Audible - Sky Signal (Cover Artwork)
Staff Review


Sky Signal (2005)


The fact that it's on Polyvinyl should give you a clear inclination of what their overall sound is like and if you are going to like them or not. The following statement is slightly more specific: if you are expecting anything more than standard, solid, indie pop, then Audible is not for you. Not saying that that's a bad thing. I mean, who doesn't appreciate smooth indie pop from time to time?

Musically, I would say that the vocals are reminiscent of Elliott Smith, in the sense that they are breathy and light. Attitudinally (yes, it's a word), they are a bright, poppy band with positive feelings flowing through, yet the band still has a folk twinge to it, like Smith himself, though it would be wrong to categorize them as a non-depressed Elliott Smith. Regardless, comparisons to other groups are helpful to some, and despised by others, so I'll try to describe their sound a tad more specifically.

Generally, there is an acoustic guitar keeping a four chord pattern with the bass playing heavily on 1 and 3 and an electric guitar, piano, and other keys playing a riff over it. Layered, like on a Springsteen tune (oh crap, here come the comparisons again). Maybe you'd liken it to the shift the Promise Ring made to Wood/Water, or the Get Up Kids On A Wire. Both comparisons are valid and viable, yet for me Audible stands as something best suited for the background music at a small get-together. It's got parts distinct enough to stand out while being played in the background, but is soft enough to play loud and not be distracting. Maybe the conversation would be something like:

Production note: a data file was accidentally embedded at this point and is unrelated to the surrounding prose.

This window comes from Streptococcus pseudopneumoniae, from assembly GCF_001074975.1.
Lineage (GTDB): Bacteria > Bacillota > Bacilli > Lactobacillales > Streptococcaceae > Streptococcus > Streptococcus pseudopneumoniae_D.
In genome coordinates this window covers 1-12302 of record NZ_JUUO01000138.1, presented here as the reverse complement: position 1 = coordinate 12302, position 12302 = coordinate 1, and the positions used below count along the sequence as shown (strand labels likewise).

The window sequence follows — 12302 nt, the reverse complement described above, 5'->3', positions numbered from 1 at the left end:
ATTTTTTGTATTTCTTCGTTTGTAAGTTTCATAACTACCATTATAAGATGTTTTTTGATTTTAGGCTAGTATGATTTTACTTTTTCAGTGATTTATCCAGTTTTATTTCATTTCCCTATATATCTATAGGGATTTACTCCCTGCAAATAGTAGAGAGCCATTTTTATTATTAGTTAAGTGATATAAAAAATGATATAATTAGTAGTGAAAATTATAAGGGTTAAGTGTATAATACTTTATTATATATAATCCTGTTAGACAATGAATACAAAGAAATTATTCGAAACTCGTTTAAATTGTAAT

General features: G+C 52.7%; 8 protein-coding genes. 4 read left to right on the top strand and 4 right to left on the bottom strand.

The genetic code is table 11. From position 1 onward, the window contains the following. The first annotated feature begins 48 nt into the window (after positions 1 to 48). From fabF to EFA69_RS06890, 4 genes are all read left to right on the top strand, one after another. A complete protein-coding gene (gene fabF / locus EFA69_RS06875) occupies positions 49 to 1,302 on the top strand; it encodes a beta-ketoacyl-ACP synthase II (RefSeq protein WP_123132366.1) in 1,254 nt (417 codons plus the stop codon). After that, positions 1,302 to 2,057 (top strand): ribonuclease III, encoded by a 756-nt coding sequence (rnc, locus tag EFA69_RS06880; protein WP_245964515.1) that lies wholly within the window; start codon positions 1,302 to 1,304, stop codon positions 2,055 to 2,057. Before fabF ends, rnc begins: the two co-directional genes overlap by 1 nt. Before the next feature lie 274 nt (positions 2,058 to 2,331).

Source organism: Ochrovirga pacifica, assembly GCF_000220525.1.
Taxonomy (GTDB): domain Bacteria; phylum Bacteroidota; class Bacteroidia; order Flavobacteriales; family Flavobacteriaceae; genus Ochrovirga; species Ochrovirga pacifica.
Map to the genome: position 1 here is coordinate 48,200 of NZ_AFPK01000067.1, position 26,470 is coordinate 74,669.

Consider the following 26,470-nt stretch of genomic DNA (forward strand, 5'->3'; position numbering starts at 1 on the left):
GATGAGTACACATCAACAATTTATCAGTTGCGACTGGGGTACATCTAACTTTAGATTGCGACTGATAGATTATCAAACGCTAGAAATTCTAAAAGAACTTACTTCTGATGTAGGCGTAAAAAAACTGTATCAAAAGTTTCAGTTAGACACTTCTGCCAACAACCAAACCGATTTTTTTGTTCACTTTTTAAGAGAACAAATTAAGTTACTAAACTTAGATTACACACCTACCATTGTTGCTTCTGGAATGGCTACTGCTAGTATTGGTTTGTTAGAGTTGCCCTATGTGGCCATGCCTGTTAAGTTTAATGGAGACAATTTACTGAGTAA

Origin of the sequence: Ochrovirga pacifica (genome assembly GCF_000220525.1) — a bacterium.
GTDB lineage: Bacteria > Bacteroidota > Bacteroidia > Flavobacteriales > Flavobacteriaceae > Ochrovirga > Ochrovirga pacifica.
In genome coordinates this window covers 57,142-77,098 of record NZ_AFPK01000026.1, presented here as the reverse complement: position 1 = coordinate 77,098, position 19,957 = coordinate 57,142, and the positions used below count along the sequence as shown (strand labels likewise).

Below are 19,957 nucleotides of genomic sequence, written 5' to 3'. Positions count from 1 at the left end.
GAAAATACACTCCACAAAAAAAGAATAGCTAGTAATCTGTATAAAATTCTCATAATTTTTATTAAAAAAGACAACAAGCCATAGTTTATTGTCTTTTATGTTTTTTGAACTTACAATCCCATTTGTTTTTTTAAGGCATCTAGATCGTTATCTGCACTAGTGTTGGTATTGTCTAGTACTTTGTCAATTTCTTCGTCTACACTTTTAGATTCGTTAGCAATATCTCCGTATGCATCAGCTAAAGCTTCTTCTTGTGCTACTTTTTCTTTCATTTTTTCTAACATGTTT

"Hey, what's up?"
"Not much, been a while since I've seen you."
"Yeah, got any beer?"
"Yep, in the fridge."
"Hey, what is this playing?"
"The new Audible record."
"It's nice."
"Yeah, I like it. It's not revolutionary, but it suits my mood."
"Yeah. Hey, should I grab one for you too?"
"Sure, man."

Songs like "October Song" and the title track "Sky Signal" keep you entertained while the "Born To Run" similar riff from "Sunday Bell" keeps my toe tapping. Semi-experimentalism shines through "Five Pirates" and "Chase The Kids Away," at times, seems like an Elliott Smith B-side. After a brief push away from the initial sound of the album, Audible brings it all back around with "Sound Makes a Circle" and "Finally Found."

Overall, not something I would purchase myself, but definitely something I could stand listening to a few times.